so now the banks and homeowners are screwed, this much is obvious. a couple of things that are not so obvious but more important:

*banks and regulators are running out of ideas. there is NO solution.
*the bad debt/collateral - both res and commercial - that banks have on their balance sheets is enough to wipe out the financial industry. that's a bold statement, but i can assure of that fact.

why not let the free mkt fix the problem? b/c the free mkt would ass fuck the banks. and that would ass fuck the economy, b/c america runs on credit.

hypothetically, if a 'free mkt solution' existed, regulators would have already set up an RTC type plan to flush the system. but there isnt an RTC. freddie and fannie are trying to dump homes and the fdic is trying to dump cre, but it is NOT pretty. i saw res re comps that sold through fannie's auction, a home in palm springs with a morgtage of 240k sold for 3k in 6/2010.

to underscore the issue:

*http://www.zerohedge.com/article/commercial-real-estate-lobby-ask-taxpa…. cre lobby believes the next best idea is to give tax-payer money to the banks to recapitalize bad debt/collateral. does that sound like a 'free mkt solution'? i know this is cre specific, but you can compare apples-to-apples b/c the same thing happened in both mkts.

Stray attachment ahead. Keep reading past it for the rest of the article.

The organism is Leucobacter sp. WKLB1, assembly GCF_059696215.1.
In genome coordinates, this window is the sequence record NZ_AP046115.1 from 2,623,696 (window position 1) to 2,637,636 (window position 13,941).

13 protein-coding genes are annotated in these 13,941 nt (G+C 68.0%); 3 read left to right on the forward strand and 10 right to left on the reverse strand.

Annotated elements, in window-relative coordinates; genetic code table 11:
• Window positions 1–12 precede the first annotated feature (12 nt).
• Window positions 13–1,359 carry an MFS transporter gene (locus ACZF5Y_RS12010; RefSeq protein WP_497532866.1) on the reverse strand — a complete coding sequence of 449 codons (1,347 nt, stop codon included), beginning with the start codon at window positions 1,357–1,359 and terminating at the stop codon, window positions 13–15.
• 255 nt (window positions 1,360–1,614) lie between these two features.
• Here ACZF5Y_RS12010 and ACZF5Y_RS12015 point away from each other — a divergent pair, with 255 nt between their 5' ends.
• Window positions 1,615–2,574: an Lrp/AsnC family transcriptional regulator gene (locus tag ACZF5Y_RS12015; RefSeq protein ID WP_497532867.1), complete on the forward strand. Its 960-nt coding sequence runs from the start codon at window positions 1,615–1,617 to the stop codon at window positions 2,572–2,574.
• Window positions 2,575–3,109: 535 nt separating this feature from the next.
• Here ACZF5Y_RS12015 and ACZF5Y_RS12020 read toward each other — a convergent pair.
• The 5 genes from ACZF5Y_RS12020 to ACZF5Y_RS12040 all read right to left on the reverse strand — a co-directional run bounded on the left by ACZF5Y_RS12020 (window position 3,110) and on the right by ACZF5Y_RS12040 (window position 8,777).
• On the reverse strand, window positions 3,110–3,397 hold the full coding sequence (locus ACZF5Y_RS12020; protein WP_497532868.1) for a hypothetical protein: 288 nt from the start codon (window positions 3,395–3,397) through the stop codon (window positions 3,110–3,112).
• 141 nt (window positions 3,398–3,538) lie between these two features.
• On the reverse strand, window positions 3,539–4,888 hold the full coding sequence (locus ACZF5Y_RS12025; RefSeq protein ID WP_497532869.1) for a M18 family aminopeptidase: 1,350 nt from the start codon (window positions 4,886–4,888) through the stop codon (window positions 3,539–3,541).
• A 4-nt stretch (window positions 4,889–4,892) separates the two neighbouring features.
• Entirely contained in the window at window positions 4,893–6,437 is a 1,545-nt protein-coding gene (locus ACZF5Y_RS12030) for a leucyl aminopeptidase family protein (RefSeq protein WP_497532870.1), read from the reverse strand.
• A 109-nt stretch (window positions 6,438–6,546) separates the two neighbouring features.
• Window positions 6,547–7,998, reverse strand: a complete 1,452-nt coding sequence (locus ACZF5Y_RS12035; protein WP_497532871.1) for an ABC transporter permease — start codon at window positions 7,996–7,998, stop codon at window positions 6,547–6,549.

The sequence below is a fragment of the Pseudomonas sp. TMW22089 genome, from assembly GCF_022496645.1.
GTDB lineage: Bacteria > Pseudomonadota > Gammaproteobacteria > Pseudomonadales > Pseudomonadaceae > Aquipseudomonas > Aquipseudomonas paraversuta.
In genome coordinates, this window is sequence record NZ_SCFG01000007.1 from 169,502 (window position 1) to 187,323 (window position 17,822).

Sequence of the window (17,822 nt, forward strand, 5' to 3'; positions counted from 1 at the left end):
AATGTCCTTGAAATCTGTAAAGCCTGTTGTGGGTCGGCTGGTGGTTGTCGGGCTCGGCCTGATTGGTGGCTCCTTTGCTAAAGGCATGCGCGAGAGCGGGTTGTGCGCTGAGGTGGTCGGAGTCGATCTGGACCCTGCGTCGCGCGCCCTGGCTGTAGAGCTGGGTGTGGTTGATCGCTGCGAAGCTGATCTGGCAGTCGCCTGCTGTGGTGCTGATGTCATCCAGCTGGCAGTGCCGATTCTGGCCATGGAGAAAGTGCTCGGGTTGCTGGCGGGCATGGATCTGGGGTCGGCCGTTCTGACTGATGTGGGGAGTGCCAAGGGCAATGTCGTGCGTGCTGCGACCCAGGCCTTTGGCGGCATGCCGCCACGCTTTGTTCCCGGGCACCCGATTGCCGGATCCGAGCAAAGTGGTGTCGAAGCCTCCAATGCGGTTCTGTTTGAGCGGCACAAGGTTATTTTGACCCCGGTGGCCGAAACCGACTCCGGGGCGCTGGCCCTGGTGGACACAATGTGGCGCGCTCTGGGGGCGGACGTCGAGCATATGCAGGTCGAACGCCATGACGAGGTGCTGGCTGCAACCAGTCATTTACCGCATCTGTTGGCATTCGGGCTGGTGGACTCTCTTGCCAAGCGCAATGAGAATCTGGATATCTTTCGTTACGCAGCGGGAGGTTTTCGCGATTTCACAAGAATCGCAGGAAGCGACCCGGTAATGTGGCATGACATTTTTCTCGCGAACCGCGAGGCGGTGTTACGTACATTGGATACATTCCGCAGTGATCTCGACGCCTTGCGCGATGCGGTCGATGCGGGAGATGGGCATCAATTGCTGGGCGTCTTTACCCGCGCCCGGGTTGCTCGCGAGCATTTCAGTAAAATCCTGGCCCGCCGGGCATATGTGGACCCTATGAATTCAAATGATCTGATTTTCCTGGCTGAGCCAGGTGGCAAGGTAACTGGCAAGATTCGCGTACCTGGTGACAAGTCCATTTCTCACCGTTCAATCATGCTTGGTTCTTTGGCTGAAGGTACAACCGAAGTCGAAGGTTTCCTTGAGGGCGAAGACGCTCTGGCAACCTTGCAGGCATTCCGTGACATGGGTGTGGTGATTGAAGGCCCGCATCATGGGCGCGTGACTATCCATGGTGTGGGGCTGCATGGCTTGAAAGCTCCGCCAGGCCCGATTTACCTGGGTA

*http://blogs.reuters.com/james-pethokoukis/2010/08/05/an-august-surpris…. rumors of debt forgiveness for consumers (more like debt forgiveness for fannie and freddie). does that sound like a 'free mkt solution'?

i think we have breeched the 'point of no return'.

--- man made the money, money never made the man
 
Aug 10, 2010 - 10:42am

"I actually rent where I live in NYC"

So do I. From what I can tell this is almost always the right decision at these levels.